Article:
“Don’t want school choice” #SaidNoKidEver

Photo by Laura Skelding

Americans demand customization and choices among service providers in most aspects of their lives but, strangely, are stuck with a one-size-fits-all model of public education. A Choice Media parody on YouTube called “We Don’t Want School Choice (`Options are Bad)” advertised on Twitter with the hashtag “#SaidNoKidEver” to make the point: Things are changing.

Forty-three states and the District of Columbia permit charter schools to operate as independent public schools. Texas was one of the first states to allow charters; today, 718 charters educate over a quarter million Texan students.

Although charter schools are popular and the latest rigorous research from Stanford University indicates they tend to produce outcomes that are better than traditional public schools, nearly half of parents tell pollsters that they want their children to attend private schools. Only 10 percent of all K-12 students in the U.S. are enrolled in private schools, however, as tuitions have been beyond the reach of many families. That also is changing.

Thirty U.S. states are home to 61 government programs that provide financial assistance to parents who choose private schools for their children. Texas is not one of them. That also could be changing.

Several legislative bills would provide financial aid for private school tuition in Texas. The most ambitious of the school choice proposals is Senate Bill 3, authored by Senate Education Committee Chairman Larry Taylor, R-Friendswood. His bill would create an education savings account (ESA) and a tax-credit scholarship program.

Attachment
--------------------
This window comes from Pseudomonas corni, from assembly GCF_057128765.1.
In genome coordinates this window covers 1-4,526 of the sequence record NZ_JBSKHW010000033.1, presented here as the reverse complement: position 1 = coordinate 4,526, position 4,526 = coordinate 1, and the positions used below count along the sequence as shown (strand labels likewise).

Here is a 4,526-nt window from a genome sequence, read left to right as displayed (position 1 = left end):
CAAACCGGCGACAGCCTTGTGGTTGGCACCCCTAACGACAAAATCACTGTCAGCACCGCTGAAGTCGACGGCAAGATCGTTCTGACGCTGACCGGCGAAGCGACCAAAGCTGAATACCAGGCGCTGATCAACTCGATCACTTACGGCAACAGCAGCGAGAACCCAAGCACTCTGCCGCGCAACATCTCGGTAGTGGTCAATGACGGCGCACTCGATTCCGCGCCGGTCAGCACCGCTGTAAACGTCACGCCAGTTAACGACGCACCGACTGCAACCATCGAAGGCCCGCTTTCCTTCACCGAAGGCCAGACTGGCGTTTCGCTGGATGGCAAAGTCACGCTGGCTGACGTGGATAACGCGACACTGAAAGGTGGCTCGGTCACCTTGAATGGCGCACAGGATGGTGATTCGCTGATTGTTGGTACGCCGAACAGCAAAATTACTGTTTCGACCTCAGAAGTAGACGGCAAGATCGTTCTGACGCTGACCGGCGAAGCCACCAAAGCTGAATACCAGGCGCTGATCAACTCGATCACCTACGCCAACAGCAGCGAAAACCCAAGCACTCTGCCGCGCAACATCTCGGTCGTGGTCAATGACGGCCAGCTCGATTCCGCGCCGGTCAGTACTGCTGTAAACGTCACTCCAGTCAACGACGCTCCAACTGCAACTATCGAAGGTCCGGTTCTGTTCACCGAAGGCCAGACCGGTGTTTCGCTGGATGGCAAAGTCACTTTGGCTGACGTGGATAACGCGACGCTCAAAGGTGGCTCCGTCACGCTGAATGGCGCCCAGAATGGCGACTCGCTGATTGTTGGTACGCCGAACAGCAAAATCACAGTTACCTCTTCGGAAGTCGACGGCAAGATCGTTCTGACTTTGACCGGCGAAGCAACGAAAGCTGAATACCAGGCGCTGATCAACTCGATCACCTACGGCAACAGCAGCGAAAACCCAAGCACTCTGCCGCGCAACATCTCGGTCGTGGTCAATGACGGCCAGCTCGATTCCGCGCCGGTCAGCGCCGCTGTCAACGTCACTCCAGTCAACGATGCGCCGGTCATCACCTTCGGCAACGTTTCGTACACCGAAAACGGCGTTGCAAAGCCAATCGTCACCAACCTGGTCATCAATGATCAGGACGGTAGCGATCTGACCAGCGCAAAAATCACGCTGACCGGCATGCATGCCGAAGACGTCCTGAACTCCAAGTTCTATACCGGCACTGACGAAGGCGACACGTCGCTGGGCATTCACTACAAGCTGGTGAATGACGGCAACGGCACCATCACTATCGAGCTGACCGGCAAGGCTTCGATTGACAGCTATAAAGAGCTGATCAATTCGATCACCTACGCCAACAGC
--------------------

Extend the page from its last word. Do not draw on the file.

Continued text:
Under SB 3, the state would set aside a portion of the per-pupil “maintenance and operation” dollars it would otherwise spend on public education, allowing families to use those accounts for private, parochial or home school expenses. All students would be eligible. Families with incomes below 200 percent of the poverty level would receive ESAs worth 75 percent of their children’s public school costs. Students with family incomes above that level would receive 60 percent. Senate Bill 3 also would establish a scholarship program, funded by insurance premium tax credits, to direct even more educational resources to students with disabilities, children in poverty and students in foster care.

Parents direct ESA funds towards private school tuition, school fees, tutoring, educational therapies, online courses, books, or educational software — whatever they think will help their child learn. ESAs empower parents to customize the education of each of their children, as only parents can. Unused funds in a specific year roll over to the next year and could even be used for future college tuition.

An ESA program would save the state a Texas-sized bundle. In a study I authored for the Texas Public Policy Foundation I drew from existing research on private school choice to forecast that an ESA with universal eligibility would result in nearly 12,000 additional high school graduates in Texas by 2022. In research I conducted with San Antonio native Corey DeAngelis we concluded that Texas would save $194 million by 2035 due to reduced criminal behavior by Texans who participate in a universal ESA program.

Texas is late to the school choice party. With the exception of New Mexico, every state that borders the Lone Star State already has at least one private school choice program. Louisiana has four.

We know a lot about private school choice initiatives. Parents love them because they open up more schooling options for their children. More students are likely to graduate high school and attend college with the help of school choice. School choice alums are less likely to commit crimes as young adults.

Look for a YouTube video soon entitled “We Want School Choice (Options are Good)” #SaidAllKidsAlways.

Patrick Wolf

Professor of education policy, University of Arkansas